A bistro that’s just as unique as the “Thinking Sports Magazine” Socrates.
What brings sports and gastronomy together? Onur Aymete discovers a new bistro that draws inspiration from the monthly sports and culture magazine, Socrates
Don't pay heed to those who claim that the era of print magazines is over. Sure, we might have passed the golden age, but collectible magazines (or successful bi-monthly publications such as the one you’re holding in your hands) give us hope for the future of the industry. The monthly sports and culture magazine Socrates is another source of hope – and now, there’s a new bistro that bears the same name as the magazine.
For Can Öz, the owner of publishing house Can Yayınları, Socrates was a bold venture into the unfamiliar territory of magazines. Now Öz has once again found himself in unchartered waters as a partner at Teşvikiye eatery Socrates Bistro, but thankfully he’s once again found a competent team to back him up: business partner Uğur Baran Yağmurlu, chef Alp Türkmenoğlu and restaurant supervisor Volkan Ayaşlı make up the backbone of Socrates Bistro. All three of them are highly successful graduates of Yeditepe University’s Gastronomy and Culinary Arts Department. They’re also exceptional athletes: Türkmenoğlu is a former basketball player, Ayaşlı is a former national swimmer, and Yağmurlu is a Muay Thai enthusiast who plays soccer for the Turkish Writers’ Team.
Given Socrates Bistro’s close ties to the world of sports, you might expect to find a classic sports bar menu of onion rings, French fries and beer, but that’s not the case at all. A writer for Socrates, Yağmurlu says the eatery adopts the magazine’s ethos of taking a stand against mediocrity, so it comes as no surprise that the menu includes ambitious dishes like deep-fried calf’s brain and chicken liver mousse.
You won’t find a single dull dish whipped up by the eight-person kitchen crew. “I believe Turkish people have greater gastronomical awareness than they used to,” Yağmurlu says, “so I don’t want to offer customers something run-of-the-mill. I like putting my own spin even on a regular hamburger.” To prove his point, Yağmurlu tells us about the sous-vide burger, which comes with a 180-gram beef patty as well as French fries. Another must-try item on the menu is currywurst. Featuring bratwurst prepped in-house with pork from Kozmaoğlu İdeal Salam, Turkey’s last pork butcher shop, this homemade currywurst is a dish you won’t find elsewhere in Istanbul.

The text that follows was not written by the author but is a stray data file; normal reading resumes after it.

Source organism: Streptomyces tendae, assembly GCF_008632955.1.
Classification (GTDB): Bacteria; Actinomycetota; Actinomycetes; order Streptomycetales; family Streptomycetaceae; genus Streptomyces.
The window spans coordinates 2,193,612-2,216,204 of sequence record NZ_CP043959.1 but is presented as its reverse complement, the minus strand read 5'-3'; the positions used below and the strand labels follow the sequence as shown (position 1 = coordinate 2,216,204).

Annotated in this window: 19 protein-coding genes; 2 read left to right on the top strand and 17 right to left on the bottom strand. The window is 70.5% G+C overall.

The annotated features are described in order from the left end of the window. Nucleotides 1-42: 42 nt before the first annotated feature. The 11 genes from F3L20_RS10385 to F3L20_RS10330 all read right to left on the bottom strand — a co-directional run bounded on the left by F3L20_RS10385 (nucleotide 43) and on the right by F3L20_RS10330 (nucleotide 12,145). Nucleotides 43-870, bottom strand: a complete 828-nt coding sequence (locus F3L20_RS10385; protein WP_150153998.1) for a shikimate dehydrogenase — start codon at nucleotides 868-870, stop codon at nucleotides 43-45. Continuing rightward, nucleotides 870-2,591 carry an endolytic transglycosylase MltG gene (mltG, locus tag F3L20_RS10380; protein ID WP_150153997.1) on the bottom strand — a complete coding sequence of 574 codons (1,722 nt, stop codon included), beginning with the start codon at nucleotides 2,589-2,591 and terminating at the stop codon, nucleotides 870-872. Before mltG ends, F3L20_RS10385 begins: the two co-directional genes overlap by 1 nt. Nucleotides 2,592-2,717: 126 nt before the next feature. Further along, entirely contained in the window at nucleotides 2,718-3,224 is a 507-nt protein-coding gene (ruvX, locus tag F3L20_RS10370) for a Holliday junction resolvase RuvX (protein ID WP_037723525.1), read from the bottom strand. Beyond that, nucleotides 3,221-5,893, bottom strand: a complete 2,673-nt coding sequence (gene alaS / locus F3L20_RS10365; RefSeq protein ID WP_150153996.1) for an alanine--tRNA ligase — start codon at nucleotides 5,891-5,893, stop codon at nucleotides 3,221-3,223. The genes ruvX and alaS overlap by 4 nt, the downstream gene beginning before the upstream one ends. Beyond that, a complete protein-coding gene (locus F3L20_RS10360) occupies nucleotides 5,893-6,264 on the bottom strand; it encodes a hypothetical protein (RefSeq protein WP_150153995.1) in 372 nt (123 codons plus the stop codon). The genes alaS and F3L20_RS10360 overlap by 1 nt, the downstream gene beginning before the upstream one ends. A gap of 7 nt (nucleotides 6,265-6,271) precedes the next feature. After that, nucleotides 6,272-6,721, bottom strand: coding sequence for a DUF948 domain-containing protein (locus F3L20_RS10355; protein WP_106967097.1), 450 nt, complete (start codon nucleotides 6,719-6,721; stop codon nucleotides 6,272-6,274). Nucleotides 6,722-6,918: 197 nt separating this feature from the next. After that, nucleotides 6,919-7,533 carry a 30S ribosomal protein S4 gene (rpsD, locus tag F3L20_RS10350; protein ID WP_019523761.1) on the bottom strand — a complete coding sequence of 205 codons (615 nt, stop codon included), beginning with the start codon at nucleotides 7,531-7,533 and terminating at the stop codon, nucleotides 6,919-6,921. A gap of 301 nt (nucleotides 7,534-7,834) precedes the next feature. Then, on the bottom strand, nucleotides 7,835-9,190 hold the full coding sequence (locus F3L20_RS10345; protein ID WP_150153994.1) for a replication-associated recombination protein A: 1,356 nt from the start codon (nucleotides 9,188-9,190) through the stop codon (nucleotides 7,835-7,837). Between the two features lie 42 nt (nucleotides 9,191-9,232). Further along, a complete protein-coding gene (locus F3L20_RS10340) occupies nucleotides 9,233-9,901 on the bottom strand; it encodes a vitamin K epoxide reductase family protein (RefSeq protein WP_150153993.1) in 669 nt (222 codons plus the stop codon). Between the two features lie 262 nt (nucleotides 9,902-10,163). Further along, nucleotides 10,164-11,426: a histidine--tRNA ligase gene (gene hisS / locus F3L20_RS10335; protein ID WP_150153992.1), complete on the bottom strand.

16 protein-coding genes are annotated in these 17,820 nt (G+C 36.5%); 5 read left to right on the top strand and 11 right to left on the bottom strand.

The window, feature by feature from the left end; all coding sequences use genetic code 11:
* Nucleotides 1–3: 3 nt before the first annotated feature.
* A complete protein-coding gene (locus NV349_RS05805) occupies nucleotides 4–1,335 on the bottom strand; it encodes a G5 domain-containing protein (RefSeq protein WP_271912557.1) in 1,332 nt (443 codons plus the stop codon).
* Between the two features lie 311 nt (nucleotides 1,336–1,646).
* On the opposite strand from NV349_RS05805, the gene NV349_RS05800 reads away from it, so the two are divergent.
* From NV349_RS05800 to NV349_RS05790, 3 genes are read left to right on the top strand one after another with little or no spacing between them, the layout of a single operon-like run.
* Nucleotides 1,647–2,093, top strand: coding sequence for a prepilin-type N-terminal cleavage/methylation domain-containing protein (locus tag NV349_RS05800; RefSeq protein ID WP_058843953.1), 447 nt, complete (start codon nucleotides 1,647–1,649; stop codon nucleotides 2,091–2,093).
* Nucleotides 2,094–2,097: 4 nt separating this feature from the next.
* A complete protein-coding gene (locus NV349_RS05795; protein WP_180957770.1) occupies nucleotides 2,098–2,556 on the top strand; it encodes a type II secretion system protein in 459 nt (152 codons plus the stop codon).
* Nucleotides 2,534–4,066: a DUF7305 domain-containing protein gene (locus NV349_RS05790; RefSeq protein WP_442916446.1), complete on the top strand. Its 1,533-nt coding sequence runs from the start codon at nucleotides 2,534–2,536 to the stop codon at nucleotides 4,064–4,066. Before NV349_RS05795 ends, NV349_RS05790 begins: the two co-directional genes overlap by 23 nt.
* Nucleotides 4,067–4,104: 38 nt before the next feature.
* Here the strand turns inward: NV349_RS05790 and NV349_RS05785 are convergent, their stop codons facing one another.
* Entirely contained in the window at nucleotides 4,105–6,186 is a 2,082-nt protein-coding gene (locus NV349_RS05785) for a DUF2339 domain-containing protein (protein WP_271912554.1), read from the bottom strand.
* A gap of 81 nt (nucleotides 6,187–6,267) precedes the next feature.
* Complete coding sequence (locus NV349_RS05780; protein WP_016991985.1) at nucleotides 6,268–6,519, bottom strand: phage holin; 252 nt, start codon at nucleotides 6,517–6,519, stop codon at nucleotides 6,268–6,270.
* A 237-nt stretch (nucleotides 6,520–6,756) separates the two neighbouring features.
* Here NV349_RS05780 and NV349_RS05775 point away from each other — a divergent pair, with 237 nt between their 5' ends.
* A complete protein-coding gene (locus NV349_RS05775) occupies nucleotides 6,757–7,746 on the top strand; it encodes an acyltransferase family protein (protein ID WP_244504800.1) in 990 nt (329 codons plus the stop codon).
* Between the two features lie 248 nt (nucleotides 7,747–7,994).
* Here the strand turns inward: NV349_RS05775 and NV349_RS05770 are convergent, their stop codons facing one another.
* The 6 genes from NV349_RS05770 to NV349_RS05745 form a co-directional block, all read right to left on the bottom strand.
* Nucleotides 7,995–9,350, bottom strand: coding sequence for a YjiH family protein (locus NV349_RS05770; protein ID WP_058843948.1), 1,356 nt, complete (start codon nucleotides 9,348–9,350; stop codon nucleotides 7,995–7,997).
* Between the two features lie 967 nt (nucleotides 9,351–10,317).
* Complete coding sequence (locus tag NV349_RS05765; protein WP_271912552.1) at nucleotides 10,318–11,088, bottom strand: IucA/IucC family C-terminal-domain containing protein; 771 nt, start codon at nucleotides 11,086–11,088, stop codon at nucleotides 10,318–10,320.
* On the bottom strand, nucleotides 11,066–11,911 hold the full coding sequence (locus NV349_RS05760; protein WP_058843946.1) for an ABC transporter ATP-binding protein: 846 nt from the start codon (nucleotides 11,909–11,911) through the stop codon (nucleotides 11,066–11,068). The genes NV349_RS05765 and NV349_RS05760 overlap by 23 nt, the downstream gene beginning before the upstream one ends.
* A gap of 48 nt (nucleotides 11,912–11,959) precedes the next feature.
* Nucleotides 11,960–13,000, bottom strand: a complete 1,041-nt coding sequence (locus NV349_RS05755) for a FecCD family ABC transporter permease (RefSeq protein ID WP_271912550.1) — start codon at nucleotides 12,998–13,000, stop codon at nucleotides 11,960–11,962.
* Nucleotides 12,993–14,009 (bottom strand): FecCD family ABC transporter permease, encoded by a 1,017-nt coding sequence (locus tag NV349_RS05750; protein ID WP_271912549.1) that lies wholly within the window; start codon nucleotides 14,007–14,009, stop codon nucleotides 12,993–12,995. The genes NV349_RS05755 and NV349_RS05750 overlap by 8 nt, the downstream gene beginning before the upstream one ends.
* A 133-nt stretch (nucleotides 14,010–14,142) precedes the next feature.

Türkmenoğlu is as proud to have put together a menu that can be expanded at any time as he is of having created an unconstrained atmosphere where the bistro staff feels happy. The result is an eatery whose employees are proud to work there instead of one where everyone marches to the beat of a different drum. “Everyone feels so invested in the bistro that I’m afraid my sous-chef will go after the interior designer [Ural Tolga Talu] if there’s a scratch on the wall,” Yağmurlu says.
So if Socrates isn’t a sports bar, how is it connected to the world of sports? For starters, you might find dishes inspired by the magazine’s theme that month or by the sporting events screened in the bistro: you can munch on tapas while you watch Spanish soccer league games or enjoy some champagne with strawberries and cream while viewing Wimbledon matches. In other words, the menu is put together with the same editorial attentiveness as a magazine, based on the recommendations of an advisory board. In other words, Socrates Bistro is that perfect place blending the worlds of sports, art and gastronomy.
|Venue name:||Socrates Bistro|
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